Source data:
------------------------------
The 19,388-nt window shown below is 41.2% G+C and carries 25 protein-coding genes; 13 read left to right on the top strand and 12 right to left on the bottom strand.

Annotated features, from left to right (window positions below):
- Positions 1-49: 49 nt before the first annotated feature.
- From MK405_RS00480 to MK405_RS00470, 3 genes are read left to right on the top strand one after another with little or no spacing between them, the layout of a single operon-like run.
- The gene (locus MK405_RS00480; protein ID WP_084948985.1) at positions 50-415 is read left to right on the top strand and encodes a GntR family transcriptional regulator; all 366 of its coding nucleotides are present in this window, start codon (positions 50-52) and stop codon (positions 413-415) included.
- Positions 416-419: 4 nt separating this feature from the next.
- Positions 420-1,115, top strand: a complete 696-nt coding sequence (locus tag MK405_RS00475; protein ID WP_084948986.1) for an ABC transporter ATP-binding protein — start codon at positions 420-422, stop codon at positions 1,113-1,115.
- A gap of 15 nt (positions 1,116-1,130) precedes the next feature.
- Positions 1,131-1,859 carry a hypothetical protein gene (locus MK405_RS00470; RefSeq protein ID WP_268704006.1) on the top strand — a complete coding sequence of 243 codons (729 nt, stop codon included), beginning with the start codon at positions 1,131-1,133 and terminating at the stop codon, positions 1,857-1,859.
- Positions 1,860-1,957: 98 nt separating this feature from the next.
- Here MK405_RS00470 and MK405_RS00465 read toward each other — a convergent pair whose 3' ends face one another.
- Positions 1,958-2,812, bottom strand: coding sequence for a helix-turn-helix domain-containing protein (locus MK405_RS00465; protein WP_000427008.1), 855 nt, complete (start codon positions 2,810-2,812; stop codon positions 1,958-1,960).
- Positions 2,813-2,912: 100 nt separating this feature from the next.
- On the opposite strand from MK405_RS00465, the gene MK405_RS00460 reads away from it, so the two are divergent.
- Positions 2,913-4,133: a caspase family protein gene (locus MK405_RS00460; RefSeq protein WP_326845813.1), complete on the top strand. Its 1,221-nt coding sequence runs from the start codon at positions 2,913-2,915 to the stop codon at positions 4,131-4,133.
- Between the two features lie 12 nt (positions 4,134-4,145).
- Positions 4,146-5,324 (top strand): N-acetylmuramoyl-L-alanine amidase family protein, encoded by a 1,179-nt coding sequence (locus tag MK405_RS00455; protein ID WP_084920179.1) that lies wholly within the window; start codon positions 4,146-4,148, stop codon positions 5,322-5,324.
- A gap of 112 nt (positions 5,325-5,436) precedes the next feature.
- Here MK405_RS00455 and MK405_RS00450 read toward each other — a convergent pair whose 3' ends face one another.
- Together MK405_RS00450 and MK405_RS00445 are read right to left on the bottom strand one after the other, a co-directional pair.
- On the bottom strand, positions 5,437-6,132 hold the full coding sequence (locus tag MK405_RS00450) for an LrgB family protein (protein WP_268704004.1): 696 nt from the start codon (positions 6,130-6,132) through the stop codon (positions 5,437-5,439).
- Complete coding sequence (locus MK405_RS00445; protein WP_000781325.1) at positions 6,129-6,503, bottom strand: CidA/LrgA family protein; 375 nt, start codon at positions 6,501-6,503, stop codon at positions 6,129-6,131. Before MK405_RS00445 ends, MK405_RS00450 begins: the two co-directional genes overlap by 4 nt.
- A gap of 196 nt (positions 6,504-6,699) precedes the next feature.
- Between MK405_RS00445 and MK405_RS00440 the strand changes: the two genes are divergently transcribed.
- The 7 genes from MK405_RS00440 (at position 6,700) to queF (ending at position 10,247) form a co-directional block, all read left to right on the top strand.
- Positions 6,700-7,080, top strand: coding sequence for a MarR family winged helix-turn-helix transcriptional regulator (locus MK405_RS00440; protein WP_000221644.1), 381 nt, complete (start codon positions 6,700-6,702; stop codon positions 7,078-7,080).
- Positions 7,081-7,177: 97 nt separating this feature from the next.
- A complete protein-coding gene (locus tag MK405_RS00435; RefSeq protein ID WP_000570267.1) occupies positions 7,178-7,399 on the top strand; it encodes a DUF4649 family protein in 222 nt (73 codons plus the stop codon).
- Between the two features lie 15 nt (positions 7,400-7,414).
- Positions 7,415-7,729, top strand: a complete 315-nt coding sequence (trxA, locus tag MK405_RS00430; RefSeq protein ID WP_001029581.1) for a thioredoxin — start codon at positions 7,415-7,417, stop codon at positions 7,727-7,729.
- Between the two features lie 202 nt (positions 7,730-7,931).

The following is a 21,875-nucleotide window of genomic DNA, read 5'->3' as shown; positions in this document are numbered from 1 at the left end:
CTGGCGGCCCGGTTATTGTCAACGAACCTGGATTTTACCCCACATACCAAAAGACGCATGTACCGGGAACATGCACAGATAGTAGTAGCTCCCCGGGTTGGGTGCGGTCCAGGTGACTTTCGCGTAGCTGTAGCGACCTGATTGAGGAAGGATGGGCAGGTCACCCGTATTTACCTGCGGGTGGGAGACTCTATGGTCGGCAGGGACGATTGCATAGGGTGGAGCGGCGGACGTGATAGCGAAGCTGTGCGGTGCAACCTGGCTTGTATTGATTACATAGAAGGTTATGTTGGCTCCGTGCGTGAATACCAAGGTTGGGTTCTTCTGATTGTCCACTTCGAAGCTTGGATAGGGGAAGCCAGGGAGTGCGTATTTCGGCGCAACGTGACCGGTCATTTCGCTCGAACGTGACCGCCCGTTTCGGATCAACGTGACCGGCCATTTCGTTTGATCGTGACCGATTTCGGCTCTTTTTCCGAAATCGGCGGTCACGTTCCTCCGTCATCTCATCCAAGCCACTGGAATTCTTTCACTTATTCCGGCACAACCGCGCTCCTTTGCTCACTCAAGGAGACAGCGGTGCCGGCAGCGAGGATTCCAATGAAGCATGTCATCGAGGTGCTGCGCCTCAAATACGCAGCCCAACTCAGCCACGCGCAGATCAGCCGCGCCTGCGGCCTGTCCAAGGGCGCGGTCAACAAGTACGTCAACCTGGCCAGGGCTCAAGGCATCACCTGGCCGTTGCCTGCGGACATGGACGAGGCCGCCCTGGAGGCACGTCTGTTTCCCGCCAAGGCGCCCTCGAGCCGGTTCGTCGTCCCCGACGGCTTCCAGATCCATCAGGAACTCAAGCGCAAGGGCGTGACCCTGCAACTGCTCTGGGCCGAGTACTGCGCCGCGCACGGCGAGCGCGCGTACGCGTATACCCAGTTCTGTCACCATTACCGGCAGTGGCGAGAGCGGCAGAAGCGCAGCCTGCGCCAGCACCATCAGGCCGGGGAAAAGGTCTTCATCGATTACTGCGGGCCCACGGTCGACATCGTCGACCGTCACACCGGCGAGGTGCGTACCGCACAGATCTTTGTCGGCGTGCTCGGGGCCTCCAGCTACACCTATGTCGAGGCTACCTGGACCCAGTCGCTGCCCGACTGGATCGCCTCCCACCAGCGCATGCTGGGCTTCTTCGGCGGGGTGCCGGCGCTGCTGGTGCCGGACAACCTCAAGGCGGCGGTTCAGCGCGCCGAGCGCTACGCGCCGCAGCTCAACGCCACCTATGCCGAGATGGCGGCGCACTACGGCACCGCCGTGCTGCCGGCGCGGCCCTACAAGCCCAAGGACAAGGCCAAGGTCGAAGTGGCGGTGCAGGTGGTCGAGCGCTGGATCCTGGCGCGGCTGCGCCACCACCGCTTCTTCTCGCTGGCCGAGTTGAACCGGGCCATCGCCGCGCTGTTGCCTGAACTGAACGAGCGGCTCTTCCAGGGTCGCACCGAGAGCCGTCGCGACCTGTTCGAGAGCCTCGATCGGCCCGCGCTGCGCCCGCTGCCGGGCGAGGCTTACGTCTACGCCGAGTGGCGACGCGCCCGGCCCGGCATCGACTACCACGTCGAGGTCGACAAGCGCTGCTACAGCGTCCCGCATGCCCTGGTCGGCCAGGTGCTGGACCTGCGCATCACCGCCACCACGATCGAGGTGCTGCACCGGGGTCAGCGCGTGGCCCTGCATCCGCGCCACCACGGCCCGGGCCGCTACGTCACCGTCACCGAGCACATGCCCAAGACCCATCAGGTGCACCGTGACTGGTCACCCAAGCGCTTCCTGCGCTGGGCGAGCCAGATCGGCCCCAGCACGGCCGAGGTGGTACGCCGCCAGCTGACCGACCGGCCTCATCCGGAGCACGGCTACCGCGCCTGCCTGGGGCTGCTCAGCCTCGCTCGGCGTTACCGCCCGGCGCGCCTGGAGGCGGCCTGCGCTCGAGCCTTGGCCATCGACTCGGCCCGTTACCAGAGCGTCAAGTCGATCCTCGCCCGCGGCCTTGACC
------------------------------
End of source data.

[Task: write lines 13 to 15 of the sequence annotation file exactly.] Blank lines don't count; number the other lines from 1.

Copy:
- Positions 2,813-2,912: 100 nt separating this feature from the next.
- On the opposite strand from MK405_RS00465, the gene MK405_RS00460 reads away from it, so the two are divergent.
- Positions 2,913-4,133: a caspase family protein gene (locus MK405_RS00460; RefSeq protein WP_326845813.1), complete on the top strand. Its 1,221-nt coding sequence runs from the start codon at positions 2,913-2,915 to the stop codon at positions 4,131-4,133.